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RE: ??? (was RE: A simple guy with a simple problem)
- From: "Bullard, Claude L (Len)" <firstname.lastname@example.org>
- To: email@example.com, firstname.lastname@example.org
- Date: Thu, 15 Mar 2001 12:45:22 -0600
Competence: knowing how to pick the right
number of objects to juggle.
Someone asked on the VRML list what the ISO
standard bought us. I replied "for five
years, no one can touch it". My V-Realm 3D
editor came from a company now dead. The
editor still produces a file a VRML
browser can play even if it can't produce
the latest extensions. This week my son
is learning geometry and scene graph
concepts from a failed standard whose
nodes still play on a state of the art
browser. The only reason the tech
still works is the standard is a year shy
of version next.
Some areas of technology need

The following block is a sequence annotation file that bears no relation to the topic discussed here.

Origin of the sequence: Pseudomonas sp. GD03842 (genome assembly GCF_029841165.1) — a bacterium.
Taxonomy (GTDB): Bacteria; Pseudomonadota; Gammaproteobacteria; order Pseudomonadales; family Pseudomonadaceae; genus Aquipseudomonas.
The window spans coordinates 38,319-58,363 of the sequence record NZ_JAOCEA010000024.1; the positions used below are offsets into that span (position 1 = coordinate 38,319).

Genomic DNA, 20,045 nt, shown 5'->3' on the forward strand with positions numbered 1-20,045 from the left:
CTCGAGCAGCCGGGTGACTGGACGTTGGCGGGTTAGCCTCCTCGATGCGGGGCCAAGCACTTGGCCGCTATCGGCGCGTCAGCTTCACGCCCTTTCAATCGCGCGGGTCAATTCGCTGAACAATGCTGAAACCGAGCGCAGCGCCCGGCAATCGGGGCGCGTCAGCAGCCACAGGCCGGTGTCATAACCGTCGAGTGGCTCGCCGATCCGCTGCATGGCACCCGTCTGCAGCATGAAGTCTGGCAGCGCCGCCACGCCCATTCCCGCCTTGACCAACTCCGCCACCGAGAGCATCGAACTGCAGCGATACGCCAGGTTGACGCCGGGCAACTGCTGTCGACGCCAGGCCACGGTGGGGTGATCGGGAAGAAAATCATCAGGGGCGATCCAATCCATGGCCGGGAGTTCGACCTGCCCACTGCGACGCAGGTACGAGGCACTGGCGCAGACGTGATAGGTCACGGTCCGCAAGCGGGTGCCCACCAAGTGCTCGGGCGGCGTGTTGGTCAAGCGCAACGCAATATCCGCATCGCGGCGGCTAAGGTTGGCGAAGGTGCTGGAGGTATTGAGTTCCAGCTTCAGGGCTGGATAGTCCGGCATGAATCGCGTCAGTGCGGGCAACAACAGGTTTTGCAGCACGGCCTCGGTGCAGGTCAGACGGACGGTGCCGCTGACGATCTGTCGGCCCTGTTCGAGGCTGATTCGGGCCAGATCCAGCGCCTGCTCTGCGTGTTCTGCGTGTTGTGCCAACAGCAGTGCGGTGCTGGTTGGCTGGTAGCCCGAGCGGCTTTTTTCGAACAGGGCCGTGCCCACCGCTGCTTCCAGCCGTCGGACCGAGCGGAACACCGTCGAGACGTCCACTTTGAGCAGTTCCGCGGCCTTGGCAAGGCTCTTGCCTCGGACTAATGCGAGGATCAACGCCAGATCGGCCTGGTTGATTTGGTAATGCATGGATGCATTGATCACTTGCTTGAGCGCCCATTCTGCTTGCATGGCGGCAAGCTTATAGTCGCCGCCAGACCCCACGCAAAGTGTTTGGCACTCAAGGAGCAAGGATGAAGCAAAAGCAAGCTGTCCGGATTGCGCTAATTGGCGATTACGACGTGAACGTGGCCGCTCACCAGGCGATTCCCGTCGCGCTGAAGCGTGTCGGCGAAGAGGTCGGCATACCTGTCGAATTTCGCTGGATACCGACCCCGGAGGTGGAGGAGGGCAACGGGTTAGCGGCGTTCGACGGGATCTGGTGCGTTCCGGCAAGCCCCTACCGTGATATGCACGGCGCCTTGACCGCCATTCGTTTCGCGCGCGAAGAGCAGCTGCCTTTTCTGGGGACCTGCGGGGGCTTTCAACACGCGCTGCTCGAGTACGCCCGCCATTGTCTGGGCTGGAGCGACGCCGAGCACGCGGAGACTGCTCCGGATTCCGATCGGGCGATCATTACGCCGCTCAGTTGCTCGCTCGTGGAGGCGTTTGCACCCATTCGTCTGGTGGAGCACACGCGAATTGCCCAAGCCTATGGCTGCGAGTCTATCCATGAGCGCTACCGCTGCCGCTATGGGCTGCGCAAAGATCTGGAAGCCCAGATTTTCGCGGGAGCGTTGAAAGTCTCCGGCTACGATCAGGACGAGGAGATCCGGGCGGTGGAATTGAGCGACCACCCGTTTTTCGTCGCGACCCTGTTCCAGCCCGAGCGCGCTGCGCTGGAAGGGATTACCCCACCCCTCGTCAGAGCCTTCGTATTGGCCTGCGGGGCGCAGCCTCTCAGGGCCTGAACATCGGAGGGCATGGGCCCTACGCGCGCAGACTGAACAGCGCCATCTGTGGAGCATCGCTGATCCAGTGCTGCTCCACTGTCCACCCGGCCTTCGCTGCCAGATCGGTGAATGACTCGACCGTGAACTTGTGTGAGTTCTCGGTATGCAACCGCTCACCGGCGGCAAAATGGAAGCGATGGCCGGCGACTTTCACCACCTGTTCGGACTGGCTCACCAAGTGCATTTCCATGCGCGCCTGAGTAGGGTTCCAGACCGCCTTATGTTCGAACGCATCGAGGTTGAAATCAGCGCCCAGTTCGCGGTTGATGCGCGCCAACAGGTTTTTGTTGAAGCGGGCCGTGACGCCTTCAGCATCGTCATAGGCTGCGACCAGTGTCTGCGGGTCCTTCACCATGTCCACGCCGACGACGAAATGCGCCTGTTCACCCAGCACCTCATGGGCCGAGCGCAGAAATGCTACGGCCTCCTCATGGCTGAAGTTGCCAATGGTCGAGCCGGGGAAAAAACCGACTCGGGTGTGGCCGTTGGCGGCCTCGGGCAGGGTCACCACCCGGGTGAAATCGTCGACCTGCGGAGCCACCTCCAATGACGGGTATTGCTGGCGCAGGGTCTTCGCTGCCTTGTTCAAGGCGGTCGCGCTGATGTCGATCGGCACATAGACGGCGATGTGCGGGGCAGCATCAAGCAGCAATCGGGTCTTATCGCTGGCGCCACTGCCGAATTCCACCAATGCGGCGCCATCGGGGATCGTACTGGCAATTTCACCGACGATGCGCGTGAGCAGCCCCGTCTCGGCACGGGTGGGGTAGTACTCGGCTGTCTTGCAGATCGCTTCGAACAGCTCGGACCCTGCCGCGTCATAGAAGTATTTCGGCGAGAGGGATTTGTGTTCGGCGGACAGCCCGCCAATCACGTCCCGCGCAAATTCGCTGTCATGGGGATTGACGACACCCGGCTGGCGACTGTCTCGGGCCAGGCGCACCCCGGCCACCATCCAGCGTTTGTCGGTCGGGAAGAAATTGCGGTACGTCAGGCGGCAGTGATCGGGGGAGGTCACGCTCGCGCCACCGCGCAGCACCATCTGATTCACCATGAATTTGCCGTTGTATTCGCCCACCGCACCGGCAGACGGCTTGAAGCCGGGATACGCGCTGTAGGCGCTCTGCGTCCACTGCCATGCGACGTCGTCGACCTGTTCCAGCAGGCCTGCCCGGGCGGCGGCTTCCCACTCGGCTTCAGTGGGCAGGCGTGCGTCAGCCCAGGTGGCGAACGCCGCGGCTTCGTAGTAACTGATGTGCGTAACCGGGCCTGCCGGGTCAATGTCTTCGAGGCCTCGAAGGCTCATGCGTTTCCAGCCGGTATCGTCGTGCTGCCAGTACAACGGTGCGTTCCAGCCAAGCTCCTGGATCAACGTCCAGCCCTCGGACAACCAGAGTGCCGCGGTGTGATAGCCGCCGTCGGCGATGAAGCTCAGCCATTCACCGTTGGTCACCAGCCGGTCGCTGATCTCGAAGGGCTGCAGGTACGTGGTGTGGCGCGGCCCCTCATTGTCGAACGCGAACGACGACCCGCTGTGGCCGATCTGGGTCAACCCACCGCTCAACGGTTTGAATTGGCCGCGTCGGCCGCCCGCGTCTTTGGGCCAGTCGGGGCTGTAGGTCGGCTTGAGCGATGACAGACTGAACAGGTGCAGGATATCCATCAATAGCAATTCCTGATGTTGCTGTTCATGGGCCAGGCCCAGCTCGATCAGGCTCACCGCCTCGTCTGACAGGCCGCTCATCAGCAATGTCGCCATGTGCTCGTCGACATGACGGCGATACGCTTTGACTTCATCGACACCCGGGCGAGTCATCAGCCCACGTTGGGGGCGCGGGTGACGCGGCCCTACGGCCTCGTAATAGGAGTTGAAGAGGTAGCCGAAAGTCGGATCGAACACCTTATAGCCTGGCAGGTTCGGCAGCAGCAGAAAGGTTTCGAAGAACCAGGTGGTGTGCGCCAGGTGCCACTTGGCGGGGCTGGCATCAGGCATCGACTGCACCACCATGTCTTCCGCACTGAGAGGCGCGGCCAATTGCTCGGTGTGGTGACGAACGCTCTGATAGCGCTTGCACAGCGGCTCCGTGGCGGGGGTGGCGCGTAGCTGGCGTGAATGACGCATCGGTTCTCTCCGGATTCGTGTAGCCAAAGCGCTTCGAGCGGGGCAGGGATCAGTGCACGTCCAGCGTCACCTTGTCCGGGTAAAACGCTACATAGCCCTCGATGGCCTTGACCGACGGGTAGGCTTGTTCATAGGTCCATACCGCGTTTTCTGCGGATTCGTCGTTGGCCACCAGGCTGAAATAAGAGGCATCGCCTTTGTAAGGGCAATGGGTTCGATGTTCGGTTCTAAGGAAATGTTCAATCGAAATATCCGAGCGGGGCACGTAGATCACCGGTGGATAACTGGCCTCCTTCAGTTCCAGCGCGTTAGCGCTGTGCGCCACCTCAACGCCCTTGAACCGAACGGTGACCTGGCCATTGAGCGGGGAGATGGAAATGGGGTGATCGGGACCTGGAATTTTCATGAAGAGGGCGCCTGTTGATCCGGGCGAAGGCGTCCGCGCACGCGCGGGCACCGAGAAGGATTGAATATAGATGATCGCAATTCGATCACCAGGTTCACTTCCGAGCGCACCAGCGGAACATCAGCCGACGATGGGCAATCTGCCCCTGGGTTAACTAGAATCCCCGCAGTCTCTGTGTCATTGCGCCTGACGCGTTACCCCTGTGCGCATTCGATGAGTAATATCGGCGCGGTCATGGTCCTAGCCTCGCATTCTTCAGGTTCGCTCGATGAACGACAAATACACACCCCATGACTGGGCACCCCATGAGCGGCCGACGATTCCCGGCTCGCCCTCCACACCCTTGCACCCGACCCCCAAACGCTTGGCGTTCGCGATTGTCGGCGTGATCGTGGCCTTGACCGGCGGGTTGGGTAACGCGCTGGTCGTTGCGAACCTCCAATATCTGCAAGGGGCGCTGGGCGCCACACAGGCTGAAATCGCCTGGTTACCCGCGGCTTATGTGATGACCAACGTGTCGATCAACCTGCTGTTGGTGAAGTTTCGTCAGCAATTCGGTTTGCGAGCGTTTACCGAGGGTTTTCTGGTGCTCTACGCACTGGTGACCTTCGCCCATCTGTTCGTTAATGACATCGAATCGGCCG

rapid spec and development cycles over the
alternative of proprietarization because
they are too unstable to standardize. For
others, avoiding the randomizing tweaks
of busy hands is necessary to make the
cost of using them justifiable and to maintain
their usefulness despite changes in the technology.
A friend of mine who juggles says he can juggle
lots of objects if he can toss them high enough.
Ekam sat.h, Vipraah bahudhaa vadanti.
Daamyata. Datta. Dayadhvam.h
From: Lauren Wood [mailto:email@example.com]
Sent: Thursday, March 15, 2001 11:36 AM
Subject: Re: ??? (was RE: A simple guy with a simple problem)
Tim Bray wrote:
> At 03:47 PM 14/03/01 -0600, Bullard, Claude L (Len) wrote:
> >We can't treat XML
> >spec work as an XP programming
> I think that is *exactly* what the W3C should start
> doing. And if you look at its successes, you detect a
> strong XP flavor - don't bite off too much, fix the
> three biggest problems and then see what the next big
> problem is, etc. -Tim
This does have to be tempered by the "don't hamstring yourself in the
future" mentality though; in the DOM WG we spent a lot of time trying to
avoid future problems (those we could guess at, anyway) while simultaneously
doing the minimal amount to declare victory and doing enough to make it
worthwhile doing anything at all. That juggling act is not easy at all.